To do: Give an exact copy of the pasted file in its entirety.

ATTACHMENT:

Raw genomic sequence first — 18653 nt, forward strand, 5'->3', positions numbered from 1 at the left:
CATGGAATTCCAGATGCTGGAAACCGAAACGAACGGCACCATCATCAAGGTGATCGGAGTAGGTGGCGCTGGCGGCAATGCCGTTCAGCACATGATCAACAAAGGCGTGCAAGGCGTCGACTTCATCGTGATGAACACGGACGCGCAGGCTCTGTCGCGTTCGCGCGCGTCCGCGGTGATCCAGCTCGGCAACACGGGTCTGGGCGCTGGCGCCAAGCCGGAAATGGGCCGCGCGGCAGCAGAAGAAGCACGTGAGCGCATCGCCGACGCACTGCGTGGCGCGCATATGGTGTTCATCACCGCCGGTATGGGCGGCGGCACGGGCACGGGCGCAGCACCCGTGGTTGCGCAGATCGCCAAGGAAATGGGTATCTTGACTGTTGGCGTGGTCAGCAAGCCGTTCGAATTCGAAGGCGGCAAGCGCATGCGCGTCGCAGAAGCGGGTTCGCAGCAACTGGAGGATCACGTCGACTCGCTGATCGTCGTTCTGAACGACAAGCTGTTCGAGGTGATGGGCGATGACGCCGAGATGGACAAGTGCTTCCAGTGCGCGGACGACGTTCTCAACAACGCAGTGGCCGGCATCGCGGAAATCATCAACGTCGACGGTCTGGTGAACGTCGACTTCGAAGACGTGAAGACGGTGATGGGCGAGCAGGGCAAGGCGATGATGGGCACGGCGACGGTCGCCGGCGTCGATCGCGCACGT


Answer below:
Raw genomic sequence first — 18653 nt, forward strand, 5'->3', positions numbered from 1 at the left:
CATGGAATTCCAGATGCTGGAAACCGAAACGAACGGCACCATCATCAAGGTGATCGGAGTAGGTGGCGCTGGCGGCAATGCCGTTCAGCACATGATCAACAAAGGCGTGCAAGGCGTCGACTTCATCGTGATGAACACGGACGCGCAGGCTCTGTCGCGTTCGCGCGCGTCCGCGGTGATCCAGCTCGGCAACACGGGTCTGGGCGCTGGCGCCAAGCCGGAAATGGGCCGCGCGGCAGCAGAAGAAGCACGTGAGCGCATCGCCGACGCACTGCGTGGCGCGCATATGGTGTTCATCACCGCCGGTATGGGCGGCGGCACGGGCACGGGCGCAGCACCCGTGGTTGCGCAGATCGCCAAGGAAATGGGTATCTTGACTGTTGGCGTGGTCAGCAAGCCGTTCGAATTCGAAGGCGGCAAGCGCATGCGCGTCGCAGAAGCGGGTTCGCAGCAACTGGAGGATCACGTCGACTCGCTGATCGTCGTTCTGAACGACAAGCTGTTCGAGGTGATGGGCGATGACGCCGAGATGGACAAGTGCTTCCAGTGCGCGGACGACGTTCTCAACAACGCAGTGGCCGGCATCGCGGAAATCATCAACGTCGACGGTCTGGTGAACGTCGACTTCGAAGACGTGAAGACGGTGATGGGCGAGCAGGGCAAGGCGATGATGGGCACGGCGACGGTCGCCGGCGTCGATCGCGCACGT